It was dark as we arrived in Reykjavik, it would be dark for most of our stay, but I didn’t care. I was excited and charged to finally be in the capital of cool, Iceland. In recent years Iceland’s popularity has exploded, thanks to great airfare deals and its proximity to both Europe and the United States. It’s also a fun, easy place to visit and I think makes a perfect long weekend escape for anyone who wants to get away from it all, if only for a few days. So if you’re planning your own quick trip, here are some tips to get you started.
How to Get There
Flying time from the East Coast of the US is less than six hours, making it one of the shortest flights to Europe available. Intellectually I knew the length but it’s quite another thing to experience it firsthand. The one negative to this speedy flight is that you really don’t have time to sleep, which makes the first day in Iceland a challenge unless you want to spend it sleeping. Note, do not spend your first day sleeping. From Europe it’s obviously even more convenient and there are frequent deals on both sides of The Pond usually in conjunction with hotels and activities. When I visited we took advantage of an Icelandair package that combined flight, hotel and a few tours for one price. It was easy and made the trip seamless from start to finish.
Where to Stay
If you’re coming from the United States you will arrive very early in the morning. Keflavik International Airport is about 45 minutes from Reykjavik city center and most tourists take advantage of the tourist bus that runs throughout the day with optional transfers to your hotel. Even though Iceland is small, the options for lodging are pretty good and range from the ultra-budget hostels to high-end luxury accommodations. When choosing your hotel or hostel, be sure to look at a map of Reykjavik. Not all hotels are located near the city center so if this is important to you then you need to choose accordingly.
We stayed at the Centre Hotel Thingholt, which was a higher end option offered through our Icelandair package. The hotel has several advantages including its location adjacent to the city core, a hearty complimentary breakfast and of course the comfort level. I was overall very happy with the hotel but was a little put off by a check in policy that clearly takes advantage of tourists coming off of redeye flights. A placard at the front desk announced that check in time is 3:00 PM but early check in was available for an extra fee of 50 Euro. We arrived to the hotel at 9am after many hours of travel and the thought of waiting another six hours to bathe and change clothes was almost too much to take. So we grudgingly paid the extra money and were in our room before noon. Nowhere else have I seen this before and it really irked me that the hotel has a policy in place to take advantage of travelers. If they can arrange the room to be ready before 3pm then they should just let guests in without extra fees. Hotels around the world do that and I don’t see why they can’t. I’m also not sure if it’s a widespread policy in Reykjavik or not, but it is something of which to be aware just in case.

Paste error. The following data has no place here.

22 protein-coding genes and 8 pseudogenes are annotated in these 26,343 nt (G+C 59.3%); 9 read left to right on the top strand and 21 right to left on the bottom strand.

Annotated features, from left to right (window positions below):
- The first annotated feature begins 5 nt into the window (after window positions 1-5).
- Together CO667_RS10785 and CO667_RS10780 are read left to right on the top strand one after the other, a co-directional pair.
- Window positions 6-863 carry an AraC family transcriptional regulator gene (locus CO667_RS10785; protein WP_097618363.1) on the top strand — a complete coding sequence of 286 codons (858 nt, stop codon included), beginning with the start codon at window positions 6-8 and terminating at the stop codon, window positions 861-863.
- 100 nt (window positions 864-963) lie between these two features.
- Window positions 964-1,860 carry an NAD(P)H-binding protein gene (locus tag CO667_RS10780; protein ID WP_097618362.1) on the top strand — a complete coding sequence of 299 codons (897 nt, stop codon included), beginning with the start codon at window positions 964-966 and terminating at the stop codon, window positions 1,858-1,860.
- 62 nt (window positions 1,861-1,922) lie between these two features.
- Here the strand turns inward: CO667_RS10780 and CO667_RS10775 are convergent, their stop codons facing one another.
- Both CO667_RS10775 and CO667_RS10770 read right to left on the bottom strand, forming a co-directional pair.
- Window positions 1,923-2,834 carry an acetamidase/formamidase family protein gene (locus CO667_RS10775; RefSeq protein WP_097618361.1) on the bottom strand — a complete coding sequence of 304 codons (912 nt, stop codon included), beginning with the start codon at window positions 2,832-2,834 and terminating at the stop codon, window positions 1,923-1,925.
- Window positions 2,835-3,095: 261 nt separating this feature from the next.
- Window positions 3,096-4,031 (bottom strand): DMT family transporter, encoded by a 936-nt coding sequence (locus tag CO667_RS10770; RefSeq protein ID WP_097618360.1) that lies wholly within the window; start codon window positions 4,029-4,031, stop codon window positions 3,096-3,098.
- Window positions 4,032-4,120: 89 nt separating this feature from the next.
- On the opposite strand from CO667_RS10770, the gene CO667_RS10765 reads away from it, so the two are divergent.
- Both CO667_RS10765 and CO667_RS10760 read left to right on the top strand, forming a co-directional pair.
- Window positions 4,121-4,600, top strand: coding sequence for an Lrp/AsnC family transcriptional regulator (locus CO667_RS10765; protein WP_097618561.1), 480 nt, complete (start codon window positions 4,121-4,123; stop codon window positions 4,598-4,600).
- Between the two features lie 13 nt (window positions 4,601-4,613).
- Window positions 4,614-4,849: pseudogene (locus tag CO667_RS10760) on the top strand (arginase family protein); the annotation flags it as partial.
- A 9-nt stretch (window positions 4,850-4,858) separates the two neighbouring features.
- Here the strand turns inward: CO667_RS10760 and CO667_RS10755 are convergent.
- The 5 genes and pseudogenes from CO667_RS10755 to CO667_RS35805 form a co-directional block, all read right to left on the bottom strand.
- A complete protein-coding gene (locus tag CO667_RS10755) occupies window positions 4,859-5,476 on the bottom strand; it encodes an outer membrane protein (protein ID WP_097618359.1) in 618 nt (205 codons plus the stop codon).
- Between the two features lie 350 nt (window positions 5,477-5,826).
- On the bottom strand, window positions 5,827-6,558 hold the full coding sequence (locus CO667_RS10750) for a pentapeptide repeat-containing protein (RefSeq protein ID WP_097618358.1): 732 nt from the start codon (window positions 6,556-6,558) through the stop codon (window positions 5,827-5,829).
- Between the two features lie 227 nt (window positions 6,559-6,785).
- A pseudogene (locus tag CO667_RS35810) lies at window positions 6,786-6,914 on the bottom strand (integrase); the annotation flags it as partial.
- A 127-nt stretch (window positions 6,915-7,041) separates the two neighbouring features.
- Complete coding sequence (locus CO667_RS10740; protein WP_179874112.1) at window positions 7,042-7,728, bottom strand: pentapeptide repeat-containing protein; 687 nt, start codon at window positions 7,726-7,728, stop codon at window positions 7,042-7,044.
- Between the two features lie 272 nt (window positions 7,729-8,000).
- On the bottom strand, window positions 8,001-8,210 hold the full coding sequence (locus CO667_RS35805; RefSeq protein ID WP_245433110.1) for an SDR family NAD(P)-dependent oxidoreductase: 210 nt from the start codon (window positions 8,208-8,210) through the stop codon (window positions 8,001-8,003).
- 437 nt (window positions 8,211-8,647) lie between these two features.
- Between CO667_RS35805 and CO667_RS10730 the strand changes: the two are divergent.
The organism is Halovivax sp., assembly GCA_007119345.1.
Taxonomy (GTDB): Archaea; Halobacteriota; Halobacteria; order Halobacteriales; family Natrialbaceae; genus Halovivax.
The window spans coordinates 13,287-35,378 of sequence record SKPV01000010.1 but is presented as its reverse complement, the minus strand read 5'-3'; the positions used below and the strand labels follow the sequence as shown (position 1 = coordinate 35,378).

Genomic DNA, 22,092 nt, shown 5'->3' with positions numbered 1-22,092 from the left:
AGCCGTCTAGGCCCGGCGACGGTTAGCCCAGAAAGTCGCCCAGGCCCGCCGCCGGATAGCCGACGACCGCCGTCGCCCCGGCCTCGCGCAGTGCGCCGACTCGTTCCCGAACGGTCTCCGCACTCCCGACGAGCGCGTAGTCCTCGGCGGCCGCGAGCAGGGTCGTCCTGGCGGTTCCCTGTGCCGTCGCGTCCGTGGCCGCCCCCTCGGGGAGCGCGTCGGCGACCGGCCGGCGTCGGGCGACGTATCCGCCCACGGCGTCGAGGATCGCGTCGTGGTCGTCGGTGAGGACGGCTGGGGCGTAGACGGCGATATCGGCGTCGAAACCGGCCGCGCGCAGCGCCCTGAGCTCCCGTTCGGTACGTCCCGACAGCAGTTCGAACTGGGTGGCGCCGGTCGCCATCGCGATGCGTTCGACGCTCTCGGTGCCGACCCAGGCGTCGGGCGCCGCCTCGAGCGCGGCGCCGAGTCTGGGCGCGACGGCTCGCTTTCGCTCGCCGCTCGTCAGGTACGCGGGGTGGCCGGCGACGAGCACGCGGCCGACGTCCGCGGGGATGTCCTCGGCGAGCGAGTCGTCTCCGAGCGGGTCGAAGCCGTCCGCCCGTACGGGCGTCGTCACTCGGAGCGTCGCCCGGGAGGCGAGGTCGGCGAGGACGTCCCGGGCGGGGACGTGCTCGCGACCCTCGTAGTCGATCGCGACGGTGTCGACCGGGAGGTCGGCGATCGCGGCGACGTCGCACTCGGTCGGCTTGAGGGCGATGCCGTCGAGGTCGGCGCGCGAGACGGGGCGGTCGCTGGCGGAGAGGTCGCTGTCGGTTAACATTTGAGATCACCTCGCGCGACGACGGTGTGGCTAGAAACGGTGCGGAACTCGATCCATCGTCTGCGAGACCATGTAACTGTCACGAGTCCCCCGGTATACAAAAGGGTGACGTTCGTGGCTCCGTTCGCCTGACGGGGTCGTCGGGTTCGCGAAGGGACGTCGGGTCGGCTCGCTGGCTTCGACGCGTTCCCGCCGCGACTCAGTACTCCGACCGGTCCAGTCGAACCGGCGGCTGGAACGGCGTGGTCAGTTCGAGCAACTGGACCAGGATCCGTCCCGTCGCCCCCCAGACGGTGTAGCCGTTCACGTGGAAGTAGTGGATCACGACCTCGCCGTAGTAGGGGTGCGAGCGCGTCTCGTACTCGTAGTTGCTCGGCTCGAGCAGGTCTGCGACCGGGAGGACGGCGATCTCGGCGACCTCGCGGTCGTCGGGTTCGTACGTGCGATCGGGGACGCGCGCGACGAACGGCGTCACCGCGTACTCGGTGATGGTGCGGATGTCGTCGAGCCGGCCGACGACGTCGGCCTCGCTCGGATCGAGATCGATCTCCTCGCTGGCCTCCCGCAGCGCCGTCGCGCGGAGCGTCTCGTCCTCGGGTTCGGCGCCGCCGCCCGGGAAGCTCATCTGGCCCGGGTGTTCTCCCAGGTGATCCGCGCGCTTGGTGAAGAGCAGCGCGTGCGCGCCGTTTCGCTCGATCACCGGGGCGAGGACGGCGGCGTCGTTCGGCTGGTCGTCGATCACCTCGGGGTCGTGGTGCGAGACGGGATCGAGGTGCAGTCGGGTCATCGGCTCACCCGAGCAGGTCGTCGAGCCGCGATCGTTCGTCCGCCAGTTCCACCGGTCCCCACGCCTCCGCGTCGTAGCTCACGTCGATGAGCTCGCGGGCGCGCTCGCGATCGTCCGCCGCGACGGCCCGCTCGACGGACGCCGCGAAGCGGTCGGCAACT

What to Do
Iceland is much more than just a quick weekend getaway, weeks could be spent exploring this shockingly beautiful island nation. That being said, many tourists do not spend a lot of time in the country so it’s important to prioritize activities. Getting around is easy thanks to a well-developed day tour industry. I’m usually against large group tours, but the ones in Iceland were different, at least for us. We booked three tours and all were mid-sized groups and not once did I feel like a sheep being herded around. Still, if this isn’t your thing then renting a car is certainly an option.
Northern Lights – There are several spots around the world where one can witness the natural spectacle known as the Northern Lights and Iceland is one of them. While you should book this excursion in advance be aware that the lights are highly dependent on the weather and time of year. For the four nights we were in Iceland it wasn’t possible to see them at all. I’m told the Northern Lights are amazing and they should absolutely be on your bucket list, but don’t get too disappointed if the weather cancels this once in a lifetime experience.